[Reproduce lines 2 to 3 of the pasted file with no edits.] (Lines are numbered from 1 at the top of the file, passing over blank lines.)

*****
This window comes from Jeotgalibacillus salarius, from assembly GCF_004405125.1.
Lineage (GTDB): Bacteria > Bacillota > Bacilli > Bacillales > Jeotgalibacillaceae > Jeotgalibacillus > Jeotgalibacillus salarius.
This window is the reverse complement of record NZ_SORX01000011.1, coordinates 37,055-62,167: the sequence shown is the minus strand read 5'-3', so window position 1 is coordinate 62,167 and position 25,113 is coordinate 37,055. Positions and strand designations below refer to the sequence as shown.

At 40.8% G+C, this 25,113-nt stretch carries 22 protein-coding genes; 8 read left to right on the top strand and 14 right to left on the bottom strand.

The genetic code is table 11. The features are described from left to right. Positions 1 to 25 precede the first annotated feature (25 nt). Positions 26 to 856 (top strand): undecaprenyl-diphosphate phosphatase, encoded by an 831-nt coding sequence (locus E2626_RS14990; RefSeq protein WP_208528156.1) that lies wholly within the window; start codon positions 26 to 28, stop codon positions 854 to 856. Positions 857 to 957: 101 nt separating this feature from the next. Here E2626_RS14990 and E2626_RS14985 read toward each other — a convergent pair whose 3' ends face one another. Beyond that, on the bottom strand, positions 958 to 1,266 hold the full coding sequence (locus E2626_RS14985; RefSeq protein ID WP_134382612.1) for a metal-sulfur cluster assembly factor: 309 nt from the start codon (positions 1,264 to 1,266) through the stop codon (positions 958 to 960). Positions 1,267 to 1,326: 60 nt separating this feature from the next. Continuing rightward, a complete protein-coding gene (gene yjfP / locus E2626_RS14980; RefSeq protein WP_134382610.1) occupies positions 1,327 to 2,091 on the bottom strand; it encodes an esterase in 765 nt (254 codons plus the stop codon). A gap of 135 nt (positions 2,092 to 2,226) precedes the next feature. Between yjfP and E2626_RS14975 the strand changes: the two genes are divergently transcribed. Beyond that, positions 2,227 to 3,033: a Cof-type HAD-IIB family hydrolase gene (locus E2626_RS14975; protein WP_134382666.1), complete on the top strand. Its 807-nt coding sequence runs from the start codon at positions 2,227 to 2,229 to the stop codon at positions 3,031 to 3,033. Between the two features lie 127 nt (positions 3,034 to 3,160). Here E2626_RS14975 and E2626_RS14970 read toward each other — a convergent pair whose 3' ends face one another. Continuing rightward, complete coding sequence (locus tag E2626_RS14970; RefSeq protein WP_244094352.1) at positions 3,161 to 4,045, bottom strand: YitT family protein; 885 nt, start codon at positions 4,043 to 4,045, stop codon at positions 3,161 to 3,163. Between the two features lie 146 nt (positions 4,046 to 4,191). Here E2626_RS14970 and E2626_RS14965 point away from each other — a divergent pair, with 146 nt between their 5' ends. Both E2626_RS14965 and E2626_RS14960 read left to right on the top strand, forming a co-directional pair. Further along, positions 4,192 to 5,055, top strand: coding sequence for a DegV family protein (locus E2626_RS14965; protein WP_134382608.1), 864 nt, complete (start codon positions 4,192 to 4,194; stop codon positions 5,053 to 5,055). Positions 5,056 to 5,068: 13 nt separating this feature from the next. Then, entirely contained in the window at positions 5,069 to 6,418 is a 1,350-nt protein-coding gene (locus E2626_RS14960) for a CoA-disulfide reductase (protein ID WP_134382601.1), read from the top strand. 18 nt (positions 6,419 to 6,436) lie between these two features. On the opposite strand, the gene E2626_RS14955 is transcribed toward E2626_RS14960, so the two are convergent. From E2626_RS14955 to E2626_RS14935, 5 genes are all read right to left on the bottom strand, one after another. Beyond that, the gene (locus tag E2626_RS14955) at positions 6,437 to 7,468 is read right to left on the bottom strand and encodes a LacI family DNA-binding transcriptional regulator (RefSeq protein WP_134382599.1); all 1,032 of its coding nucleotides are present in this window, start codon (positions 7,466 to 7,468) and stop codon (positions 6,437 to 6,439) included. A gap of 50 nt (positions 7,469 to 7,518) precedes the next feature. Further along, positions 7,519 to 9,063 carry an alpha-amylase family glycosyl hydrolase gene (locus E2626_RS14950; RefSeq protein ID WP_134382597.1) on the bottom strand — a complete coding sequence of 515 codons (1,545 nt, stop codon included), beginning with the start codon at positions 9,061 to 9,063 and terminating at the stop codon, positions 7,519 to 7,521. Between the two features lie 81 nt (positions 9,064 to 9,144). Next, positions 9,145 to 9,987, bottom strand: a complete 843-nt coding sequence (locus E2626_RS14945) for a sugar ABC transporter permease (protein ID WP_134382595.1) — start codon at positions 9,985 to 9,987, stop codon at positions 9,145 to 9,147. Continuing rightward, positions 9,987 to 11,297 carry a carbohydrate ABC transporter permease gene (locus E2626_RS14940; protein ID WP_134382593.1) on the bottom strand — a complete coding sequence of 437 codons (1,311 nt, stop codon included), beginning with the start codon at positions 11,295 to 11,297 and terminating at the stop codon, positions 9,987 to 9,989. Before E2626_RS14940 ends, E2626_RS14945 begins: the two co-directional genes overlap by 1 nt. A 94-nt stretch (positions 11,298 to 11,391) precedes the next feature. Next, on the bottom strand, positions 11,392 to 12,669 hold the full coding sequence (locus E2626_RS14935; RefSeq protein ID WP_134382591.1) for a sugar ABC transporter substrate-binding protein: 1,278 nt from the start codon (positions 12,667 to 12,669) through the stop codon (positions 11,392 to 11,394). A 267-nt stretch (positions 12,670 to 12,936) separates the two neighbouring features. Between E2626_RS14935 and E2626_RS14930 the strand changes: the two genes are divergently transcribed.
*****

Lineage (GTDB): Bacteria > Bacillota > Bacilli > Bacillales > Jeotgalibacillaceae > Jeotgalibacillus > Jeotgalibacillus salarius.
This window is the reverse complement of record NZ_SORX01000011.1, coordinates 37,055-62,167: the sequence shown is the minus strand read 5'-3', so window position 1 is coordinate 62,167 and position 25,113 is coordinate 37,055. Positions and strand designations below refer to the sequence as shown.